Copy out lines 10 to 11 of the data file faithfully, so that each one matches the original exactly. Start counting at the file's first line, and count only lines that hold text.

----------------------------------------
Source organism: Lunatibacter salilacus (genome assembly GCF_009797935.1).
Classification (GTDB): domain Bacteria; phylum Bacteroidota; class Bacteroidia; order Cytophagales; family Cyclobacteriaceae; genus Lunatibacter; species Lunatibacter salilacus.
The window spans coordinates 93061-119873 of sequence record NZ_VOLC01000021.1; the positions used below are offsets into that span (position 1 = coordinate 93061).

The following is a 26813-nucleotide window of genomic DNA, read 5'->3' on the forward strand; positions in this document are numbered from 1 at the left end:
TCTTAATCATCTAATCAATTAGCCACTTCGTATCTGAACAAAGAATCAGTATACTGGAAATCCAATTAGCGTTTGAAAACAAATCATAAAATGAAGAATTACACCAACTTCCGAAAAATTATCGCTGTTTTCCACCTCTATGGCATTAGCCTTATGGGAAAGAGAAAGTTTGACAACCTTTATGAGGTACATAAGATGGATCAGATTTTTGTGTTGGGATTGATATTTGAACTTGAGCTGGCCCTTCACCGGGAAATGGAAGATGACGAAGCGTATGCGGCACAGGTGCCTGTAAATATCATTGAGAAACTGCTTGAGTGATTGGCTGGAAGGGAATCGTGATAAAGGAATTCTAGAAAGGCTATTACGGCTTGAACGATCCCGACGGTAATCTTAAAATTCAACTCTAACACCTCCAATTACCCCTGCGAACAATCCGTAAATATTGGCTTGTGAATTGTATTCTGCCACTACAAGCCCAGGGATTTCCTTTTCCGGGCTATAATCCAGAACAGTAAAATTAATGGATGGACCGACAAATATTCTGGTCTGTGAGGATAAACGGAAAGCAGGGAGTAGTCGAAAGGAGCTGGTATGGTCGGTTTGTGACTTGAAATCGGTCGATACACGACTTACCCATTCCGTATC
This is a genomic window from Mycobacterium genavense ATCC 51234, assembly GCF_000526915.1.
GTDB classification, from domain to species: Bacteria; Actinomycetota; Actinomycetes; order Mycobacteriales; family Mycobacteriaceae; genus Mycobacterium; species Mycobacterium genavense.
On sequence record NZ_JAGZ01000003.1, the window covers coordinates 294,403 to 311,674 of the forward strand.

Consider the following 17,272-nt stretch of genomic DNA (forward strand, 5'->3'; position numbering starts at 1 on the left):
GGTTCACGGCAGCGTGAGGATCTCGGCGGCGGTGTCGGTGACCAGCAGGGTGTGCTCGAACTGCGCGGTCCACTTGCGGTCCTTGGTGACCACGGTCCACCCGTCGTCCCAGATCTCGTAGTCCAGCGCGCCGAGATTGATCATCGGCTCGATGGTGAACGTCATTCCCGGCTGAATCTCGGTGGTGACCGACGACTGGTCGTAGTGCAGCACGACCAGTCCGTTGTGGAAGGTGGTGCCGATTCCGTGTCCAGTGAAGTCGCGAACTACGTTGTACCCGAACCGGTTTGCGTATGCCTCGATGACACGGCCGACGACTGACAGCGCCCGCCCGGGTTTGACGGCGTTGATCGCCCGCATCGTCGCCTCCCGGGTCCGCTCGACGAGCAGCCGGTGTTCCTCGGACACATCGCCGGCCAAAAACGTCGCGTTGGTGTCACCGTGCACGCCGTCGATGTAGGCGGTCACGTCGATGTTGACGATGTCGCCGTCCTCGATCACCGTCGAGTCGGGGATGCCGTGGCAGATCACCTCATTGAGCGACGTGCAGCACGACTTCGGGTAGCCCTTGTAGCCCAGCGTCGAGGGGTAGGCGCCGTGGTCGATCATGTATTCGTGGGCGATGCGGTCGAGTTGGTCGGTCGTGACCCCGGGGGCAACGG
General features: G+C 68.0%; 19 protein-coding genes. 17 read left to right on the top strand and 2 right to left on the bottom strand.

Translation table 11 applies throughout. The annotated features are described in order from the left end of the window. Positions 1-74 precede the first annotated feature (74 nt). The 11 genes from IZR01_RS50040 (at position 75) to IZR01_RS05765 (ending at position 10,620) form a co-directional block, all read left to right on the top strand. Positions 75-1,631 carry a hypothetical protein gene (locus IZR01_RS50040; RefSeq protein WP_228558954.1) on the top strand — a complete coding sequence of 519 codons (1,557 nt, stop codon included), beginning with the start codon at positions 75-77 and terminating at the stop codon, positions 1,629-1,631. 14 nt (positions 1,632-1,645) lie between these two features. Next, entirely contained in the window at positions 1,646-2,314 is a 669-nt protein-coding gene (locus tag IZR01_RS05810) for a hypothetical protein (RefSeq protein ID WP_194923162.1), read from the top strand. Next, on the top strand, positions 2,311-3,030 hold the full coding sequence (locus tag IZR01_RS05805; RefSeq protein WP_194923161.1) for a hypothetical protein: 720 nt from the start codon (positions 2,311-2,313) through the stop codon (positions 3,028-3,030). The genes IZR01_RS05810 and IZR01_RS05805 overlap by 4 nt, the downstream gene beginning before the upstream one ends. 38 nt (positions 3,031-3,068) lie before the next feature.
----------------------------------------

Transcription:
GGTTCACGGCAGCGTGAGGATCTCGGCGGCGGTGTCGGTGACCAGCAGGGTGTGCTCGAACTGCGCGGTCCACTTGCGGTCCTTGGTGACCACGGTCCACCCGTCGTCCCAGATCTCGTAGTCCAGCGCGCCGAGATTGATCATCGGCTCGATGGTGAACGTCATTCCCGGCTGAATCTCGGTGGTGACCGACGACTGGTCGTAGTGCAGCACGACCAGTCCGTTGTGGAAGGTGGTGCCGATTCCGTGTCCAGTGAAGTCGCGAACTACGTTGTACCCGAACCGGTTTGCGTATGCCTCGATGACACGGCCGACGACTGACAGCGCCCGCCCGGGTTTGACGGCGTTGATCGCCCGCATCGTCGCCTCCCGGGTCCGCTCGACGAGCAGCCGGTGTTCCTCGGACACATCGCCGGCCAAAAACGTCGCGTTGGTGTCACCGTGCACGCCGTCGATGTAGGCGGTCACGTCGATGTTGACGATGTCGCCGTCCTCGATCACCGTCGAGTCGGGGATGCCGTGGCAGATCACCTCATTGAGCGACGTGCAGCACGACTTCGGGTAGCCCTTGTAGCCCAGCGTCGAGGGGTAGGCGCCGTGGTCGATCATGTATTCGTGGGCGATGCGGTCGAGTTGGTCGGTCGTGACCCCGGGGGCAACGG
General features: G+C 68.0%; 19 protein-coding genes. 17 read left to right on the top strand and 2 right to left on the bottom strand.